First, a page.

- Capture internal search stats. This is a newer feature of Google Analytics and a very nice one. Not only can you see what a visitor put into your internal search box, but what page they were on when they made the search and what page they chose in the search results. Any internal search will work as long as it passes the search variable through the URL. Here’s a short video interview with Google’s Brett Crosby on some of those features.
- Filter out domains. Let’s say your Google Analytics code somehow got on another site and your stats were getting tainted with irrelevant data. No problem. You can create a filter to not count anyone from specific domains you add in. Oddly enough, you can also filter out your own domain so your stats flat line. Not a good idea to do that though.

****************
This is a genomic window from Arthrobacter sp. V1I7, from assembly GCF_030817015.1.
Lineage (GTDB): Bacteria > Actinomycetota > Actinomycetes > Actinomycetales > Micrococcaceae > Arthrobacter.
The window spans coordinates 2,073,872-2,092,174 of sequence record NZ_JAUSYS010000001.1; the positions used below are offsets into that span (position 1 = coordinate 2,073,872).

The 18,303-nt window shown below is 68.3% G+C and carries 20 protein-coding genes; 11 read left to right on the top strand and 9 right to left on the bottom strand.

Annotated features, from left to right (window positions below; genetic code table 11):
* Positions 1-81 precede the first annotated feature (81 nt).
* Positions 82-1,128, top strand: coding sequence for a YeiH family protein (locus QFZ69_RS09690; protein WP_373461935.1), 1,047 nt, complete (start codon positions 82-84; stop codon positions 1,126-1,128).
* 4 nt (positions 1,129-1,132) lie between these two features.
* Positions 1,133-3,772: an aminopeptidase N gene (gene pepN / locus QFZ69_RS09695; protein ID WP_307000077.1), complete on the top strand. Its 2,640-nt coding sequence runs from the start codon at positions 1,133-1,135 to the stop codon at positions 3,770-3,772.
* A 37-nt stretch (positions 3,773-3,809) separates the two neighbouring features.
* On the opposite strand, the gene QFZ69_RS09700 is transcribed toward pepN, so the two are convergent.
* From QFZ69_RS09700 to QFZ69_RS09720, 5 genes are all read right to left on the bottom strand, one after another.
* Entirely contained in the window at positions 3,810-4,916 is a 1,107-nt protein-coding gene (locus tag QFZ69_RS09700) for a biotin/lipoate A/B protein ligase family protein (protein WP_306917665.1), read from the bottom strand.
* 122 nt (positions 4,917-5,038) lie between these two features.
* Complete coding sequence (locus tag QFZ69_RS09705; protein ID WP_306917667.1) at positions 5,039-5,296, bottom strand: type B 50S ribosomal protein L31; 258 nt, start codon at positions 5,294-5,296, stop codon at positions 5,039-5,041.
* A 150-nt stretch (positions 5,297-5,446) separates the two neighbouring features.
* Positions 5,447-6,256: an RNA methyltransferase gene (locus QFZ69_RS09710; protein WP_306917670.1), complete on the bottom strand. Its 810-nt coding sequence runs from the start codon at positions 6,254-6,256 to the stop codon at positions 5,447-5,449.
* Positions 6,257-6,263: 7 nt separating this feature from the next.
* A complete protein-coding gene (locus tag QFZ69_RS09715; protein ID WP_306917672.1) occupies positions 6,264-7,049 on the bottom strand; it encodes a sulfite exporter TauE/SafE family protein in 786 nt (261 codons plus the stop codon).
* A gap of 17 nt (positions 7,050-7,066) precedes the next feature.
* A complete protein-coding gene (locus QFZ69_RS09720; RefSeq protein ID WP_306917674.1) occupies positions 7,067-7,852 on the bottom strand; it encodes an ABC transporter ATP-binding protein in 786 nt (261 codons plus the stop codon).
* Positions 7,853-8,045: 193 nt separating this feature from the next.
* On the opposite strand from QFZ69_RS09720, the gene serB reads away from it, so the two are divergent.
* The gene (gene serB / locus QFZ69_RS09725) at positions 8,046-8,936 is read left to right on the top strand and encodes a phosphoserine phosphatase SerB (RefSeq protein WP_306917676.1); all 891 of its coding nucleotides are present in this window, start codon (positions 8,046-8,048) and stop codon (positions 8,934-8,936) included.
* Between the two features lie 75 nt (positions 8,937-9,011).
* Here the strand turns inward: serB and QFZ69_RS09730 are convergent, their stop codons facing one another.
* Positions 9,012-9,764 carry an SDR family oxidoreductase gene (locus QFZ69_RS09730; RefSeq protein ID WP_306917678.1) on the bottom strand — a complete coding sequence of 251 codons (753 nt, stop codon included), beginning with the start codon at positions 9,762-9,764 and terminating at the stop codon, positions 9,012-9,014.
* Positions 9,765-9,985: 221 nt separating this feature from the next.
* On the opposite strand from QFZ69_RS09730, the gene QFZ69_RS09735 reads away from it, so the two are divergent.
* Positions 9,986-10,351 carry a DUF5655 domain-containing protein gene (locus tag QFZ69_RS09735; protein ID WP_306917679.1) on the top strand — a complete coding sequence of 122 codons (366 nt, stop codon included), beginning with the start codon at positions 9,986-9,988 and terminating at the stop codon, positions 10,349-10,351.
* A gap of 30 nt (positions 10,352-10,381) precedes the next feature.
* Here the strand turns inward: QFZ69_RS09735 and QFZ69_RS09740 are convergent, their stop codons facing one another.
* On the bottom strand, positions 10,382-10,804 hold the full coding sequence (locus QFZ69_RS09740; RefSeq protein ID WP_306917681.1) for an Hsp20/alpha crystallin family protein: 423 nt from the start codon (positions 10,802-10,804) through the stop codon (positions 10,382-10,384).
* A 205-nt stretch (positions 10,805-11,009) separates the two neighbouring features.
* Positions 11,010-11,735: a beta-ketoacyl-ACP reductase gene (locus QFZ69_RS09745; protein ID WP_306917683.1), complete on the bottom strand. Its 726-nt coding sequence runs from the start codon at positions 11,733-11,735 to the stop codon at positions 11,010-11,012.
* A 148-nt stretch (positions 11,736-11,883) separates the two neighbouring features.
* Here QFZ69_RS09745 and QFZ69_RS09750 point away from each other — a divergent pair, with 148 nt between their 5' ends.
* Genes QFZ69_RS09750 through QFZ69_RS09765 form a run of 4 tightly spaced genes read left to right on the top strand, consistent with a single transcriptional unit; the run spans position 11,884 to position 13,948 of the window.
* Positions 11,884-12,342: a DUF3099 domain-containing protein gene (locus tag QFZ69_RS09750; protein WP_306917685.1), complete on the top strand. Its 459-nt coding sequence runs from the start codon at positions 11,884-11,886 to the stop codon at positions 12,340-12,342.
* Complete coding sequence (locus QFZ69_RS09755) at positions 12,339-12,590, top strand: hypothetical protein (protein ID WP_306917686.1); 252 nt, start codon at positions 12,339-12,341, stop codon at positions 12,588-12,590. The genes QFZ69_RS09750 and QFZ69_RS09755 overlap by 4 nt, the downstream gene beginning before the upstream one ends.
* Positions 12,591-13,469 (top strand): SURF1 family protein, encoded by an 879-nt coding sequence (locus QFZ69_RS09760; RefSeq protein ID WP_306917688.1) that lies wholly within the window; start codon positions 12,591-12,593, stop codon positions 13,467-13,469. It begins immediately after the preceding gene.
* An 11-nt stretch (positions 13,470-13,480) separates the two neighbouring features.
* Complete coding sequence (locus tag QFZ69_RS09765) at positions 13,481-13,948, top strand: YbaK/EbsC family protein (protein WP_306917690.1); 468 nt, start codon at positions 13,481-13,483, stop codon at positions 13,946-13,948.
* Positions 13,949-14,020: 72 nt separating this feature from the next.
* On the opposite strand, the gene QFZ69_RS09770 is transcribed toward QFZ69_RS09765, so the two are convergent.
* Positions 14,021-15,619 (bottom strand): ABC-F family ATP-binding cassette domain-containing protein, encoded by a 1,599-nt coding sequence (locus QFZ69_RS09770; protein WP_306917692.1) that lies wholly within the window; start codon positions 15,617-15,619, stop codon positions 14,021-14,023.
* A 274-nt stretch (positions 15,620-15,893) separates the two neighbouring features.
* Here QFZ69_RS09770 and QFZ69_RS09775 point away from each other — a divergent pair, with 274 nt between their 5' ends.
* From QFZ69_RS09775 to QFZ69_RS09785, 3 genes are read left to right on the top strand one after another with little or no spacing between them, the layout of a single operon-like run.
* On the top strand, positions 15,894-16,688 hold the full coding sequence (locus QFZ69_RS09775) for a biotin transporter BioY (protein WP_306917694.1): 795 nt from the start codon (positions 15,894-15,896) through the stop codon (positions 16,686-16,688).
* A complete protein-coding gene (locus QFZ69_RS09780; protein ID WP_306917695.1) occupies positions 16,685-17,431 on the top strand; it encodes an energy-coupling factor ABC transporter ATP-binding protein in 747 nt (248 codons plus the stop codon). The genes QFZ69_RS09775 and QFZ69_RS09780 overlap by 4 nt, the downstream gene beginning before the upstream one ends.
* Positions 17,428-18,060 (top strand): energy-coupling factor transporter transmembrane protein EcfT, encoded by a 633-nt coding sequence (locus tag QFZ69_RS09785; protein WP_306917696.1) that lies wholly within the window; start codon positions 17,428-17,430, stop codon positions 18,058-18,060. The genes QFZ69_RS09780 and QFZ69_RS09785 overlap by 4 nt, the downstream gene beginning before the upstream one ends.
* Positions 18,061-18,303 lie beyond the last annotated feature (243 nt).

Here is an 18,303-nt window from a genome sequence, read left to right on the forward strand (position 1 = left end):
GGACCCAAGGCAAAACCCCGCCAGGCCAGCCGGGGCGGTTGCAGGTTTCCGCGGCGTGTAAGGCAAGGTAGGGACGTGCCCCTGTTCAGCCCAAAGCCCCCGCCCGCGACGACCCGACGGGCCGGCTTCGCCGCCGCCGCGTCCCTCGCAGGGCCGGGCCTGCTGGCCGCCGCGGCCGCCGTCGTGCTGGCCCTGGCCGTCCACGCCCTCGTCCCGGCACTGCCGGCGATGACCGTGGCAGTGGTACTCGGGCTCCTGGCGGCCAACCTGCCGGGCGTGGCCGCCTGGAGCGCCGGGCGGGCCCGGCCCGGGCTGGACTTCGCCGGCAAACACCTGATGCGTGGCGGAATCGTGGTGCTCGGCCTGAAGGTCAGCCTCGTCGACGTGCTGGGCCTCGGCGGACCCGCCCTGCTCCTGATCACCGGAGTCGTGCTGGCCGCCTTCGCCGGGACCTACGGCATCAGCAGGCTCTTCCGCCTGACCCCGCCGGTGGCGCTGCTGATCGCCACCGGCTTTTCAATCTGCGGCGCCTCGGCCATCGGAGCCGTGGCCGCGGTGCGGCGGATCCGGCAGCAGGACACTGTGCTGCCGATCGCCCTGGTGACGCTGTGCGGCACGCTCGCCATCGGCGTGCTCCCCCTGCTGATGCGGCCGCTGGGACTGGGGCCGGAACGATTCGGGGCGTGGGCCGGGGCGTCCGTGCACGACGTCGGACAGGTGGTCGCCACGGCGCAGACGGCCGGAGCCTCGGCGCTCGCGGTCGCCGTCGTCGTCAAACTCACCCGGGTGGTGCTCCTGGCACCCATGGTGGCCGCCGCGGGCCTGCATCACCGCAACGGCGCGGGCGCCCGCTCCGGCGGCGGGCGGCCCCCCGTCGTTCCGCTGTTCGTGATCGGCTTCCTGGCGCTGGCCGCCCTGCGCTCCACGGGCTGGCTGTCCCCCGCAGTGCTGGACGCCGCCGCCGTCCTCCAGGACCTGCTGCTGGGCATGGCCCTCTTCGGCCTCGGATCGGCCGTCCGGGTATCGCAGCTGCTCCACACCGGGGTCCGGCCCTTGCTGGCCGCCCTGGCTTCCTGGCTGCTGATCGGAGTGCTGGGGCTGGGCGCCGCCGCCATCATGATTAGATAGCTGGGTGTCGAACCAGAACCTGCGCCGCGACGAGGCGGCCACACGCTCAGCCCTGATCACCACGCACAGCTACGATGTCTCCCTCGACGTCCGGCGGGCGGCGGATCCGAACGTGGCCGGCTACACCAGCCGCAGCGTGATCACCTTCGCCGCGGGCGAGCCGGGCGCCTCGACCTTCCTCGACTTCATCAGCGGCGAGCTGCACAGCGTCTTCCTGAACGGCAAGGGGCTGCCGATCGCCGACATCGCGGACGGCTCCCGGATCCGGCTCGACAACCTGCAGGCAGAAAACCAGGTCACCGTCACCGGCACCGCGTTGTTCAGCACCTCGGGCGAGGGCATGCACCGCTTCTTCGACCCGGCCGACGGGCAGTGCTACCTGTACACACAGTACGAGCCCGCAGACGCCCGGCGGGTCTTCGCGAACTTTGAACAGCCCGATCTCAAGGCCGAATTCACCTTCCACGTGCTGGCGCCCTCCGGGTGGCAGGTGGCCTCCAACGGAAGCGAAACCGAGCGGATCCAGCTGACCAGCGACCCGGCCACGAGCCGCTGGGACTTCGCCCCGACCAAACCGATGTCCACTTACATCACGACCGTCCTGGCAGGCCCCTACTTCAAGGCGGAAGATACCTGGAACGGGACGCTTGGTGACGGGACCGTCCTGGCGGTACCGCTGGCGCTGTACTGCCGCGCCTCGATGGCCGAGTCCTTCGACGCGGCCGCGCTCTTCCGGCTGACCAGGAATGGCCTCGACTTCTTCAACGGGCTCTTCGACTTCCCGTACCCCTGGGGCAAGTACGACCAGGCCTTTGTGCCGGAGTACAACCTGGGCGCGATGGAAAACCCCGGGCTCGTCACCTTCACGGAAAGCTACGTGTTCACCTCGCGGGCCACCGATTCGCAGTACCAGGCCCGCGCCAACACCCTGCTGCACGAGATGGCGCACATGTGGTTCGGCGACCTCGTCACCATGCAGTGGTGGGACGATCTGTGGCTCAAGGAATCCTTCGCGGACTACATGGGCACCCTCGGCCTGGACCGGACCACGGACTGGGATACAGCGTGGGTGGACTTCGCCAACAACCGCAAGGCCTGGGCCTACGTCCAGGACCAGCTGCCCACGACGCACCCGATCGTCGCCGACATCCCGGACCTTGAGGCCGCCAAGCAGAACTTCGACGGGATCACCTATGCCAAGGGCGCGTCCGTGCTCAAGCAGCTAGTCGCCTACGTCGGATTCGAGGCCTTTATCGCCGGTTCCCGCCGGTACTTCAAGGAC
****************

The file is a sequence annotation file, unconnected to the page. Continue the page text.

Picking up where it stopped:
- Export to Excel. For any newbies, this is a time saving feature. Just about any report can have the data exported to a CSV file which Excel can open. You can now stop copying and pasting most data out of Google Analytics and into Excel and save yourself some time.
- Filter yourself out. This feature is a must do for any company. Find your static IP address and then set up a filter so Google knows not to include traffic from your company network. This ensures that your stats are not inflated due to employee’s surfing habits. This also is something you should consider for any partner companies. If you have a web development, or SEO company who is constantly checking out the site, filter them out too.
Those are just a few of the features that I’ve used and haven’t seen too much written about. If you have some unique Google Analytics tips, please do share.